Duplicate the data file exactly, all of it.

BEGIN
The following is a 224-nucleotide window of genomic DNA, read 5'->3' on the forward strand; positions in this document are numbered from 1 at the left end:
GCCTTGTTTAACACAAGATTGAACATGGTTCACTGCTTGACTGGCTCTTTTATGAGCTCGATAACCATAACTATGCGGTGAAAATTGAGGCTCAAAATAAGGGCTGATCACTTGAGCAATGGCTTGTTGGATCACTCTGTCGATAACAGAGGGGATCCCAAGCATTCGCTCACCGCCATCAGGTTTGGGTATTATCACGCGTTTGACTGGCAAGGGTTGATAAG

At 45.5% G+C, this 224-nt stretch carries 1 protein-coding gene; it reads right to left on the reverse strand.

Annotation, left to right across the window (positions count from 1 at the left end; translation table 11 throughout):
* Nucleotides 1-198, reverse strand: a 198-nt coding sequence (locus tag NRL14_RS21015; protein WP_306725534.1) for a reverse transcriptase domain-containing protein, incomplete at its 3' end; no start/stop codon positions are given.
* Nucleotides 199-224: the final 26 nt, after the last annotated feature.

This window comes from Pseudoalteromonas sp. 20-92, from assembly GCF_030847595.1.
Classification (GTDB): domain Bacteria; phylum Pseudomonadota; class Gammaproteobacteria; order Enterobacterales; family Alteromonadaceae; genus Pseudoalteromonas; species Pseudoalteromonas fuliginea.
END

The following is a 224-nucleotide window of genomic DNA, read 5'->3' on the forward strand; positions in this document are numbered from 1 at the left end:
GCCTTGTTTAACACAAGATTGAACATGGTTCACTGCTTGACTGGCTCTTTTATGAGCTCGATAACCATAACTATGCGGTGAAAATTGAGGCTCAAAATAAGGGCTGATCACTTGAGCAATGGCTTGTTGGATCACTCTGTCGATAACAGAGGGGATCCCAAGCATTCGCTCACCGCCATCAGGTTTGGGTATTATCACGCGTTTGACTGGCAAGGGTTGATAAG

At 45.5% G+C, this 224-nt stretch carries 1 protein-coding gene; it reads right to left on the reverse strand.

Annotation, left to right across the window (positions count from 1 at the left end; translation table 11 throughout):
* Nucleotides 1-198, reverse strand: a 198-nt coding sequence (locus tag NRL14_RS21015; protein WP_306725534.1) for a reverse transcriptase domain-containing protein, incomplete at its 3' end; no start/stop codon positions are given.
* Nucleotides 199-224: the final 26 nt, after the last annotated feature.

This window comes from Pseudoalteromonas sp. 20-92, from assembly GCF_030847595.1.
Classification (GTDB): domain Bacteria; phylum Pseudomonadota; class Gammaproteobacteria; order Enterobacterales; family Alteromonadaceae; genus Pseudoalteromonas; species Pseudoalteromonas fuliginea.